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Aerial drones offer new perspective on resident killer whale behaviour


Scientists at the University of British Columbia are getting a rare glimpse into the underwater behaviour of northern and southern resident killer whales off the B.C. coast, with the help of aerial drones.

The unique footage, filmed in collaboration with the Hakai Institute, will help researchers determine if endangered southern residents are getting enough of their preferred prey, Chinook salmon, to meet their nutritional needs. The insights will inform conservation and recovery efforts for the population that has dwindled to under 75 individuals.

“In order to help these whales, we need to know more about them – how they hunt, how they forage and where their food is,” said Andrew Trites, project lead and director of the Marine Mammal Research Unit (MMRU) at UBC’s Institute for the Oceans and Fisheries. “This is the first time drones have been used to study killer whale behaviour and their prey. It’s allowing us to be a fly on the wall and observe these animals undisturbed in their natural settings.” MORE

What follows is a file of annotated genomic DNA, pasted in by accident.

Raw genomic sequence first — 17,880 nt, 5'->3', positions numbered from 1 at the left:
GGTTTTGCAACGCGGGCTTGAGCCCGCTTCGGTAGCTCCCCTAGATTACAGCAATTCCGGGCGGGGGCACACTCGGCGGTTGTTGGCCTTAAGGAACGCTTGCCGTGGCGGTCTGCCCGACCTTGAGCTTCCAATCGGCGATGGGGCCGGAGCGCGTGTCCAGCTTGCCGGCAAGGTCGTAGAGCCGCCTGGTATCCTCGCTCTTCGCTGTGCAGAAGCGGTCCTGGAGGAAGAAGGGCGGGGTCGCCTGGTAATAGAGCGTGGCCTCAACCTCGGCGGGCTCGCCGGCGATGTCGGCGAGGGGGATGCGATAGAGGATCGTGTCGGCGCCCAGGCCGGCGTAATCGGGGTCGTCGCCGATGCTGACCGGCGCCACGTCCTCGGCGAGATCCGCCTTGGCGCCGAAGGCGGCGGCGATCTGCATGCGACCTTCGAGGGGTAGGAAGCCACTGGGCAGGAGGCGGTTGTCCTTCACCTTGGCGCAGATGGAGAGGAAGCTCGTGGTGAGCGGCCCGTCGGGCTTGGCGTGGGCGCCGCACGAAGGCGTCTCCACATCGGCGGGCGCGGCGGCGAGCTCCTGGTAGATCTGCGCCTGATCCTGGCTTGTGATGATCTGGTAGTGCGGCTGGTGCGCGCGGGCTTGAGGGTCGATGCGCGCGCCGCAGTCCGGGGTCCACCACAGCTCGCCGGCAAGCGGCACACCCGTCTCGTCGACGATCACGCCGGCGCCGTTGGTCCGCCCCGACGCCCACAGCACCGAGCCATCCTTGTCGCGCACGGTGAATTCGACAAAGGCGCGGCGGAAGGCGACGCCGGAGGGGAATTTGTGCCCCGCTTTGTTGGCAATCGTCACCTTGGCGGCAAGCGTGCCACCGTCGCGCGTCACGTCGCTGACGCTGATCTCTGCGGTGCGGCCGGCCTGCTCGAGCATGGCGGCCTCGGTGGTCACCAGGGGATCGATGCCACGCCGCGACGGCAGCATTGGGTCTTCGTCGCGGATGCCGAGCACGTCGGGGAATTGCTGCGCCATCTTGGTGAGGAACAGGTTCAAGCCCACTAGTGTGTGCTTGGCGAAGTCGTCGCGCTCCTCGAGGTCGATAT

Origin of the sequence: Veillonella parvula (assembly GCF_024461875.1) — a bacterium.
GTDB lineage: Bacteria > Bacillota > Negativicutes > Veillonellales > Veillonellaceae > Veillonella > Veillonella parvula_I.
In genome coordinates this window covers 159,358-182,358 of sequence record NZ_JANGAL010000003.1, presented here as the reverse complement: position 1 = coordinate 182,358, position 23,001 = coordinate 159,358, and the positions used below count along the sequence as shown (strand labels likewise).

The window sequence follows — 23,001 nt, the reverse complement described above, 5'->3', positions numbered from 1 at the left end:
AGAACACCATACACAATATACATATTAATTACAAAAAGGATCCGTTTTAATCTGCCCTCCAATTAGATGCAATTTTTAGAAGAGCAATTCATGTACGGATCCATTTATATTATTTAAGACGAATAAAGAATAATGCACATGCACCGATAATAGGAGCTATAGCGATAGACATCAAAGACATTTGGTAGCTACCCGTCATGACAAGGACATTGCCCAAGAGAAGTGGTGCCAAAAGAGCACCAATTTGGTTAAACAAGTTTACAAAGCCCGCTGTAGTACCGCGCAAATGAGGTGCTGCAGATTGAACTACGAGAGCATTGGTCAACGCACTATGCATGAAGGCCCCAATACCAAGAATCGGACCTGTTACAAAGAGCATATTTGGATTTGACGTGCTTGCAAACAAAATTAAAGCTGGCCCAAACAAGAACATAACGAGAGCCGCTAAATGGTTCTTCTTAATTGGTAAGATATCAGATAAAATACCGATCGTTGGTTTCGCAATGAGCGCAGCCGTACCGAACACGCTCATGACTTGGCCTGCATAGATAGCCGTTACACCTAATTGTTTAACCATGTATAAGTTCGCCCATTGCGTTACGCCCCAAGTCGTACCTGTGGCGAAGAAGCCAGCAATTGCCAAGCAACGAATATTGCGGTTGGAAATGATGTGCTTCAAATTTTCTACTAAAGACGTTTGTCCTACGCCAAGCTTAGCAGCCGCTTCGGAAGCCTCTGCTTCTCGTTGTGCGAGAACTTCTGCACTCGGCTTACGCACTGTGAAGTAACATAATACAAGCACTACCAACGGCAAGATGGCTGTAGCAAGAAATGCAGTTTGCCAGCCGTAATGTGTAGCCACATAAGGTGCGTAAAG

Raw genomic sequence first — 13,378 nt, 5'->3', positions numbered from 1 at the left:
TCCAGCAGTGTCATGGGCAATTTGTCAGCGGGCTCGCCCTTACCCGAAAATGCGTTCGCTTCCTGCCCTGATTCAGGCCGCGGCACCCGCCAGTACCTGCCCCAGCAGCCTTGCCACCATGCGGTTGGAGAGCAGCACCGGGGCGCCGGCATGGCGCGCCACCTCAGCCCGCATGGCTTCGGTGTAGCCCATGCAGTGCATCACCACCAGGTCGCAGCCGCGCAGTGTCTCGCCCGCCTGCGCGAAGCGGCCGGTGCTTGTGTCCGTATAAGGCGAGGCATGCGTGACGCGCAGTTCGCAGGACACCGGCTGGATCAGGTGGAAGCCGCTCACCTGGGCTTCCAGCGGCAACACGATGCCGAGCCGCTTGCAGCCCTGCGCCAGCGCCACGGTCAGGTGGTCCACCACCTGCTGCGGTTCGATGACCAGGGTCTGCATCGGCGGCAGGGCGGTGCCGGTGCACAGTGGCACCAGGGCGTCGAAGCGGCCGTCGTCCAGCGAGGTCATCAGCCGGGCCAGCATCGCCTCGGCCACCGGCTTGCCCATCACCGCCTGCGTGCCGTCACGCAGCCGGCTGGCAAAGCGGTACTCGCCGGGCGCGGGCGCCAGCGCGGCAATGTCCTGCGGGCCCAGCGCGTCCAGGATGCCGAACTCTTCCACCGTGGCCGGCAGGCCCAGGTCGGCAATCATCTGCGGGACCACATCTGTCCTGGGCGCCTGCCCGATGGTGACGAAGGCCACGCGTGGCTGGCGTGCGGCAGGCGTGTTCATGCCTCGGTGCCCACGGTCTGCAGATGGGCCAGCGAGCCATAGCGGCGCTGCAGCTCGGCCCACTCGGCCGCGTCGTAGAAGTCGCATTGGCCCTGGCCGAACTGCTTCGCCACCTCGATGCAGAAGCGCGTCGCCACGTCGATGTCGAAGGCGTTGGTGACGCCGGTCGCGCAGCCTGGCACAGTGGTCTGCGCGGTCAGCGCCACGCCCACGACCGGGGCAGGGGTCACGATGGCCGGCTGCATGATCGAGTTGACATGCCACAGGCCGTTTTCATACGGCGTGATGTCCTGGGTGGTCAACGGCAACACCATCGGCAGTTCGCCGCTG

Header image: Southern Resident Killer Whale J31 and her 3 month old calf J56 near the Fraser River, British Columbia, in August 2019. The calf was observed over two days carrying a fish in her mouth – although calves only drink milk during their first year of life. Credit: Andrew Trites/University of British Columbia.

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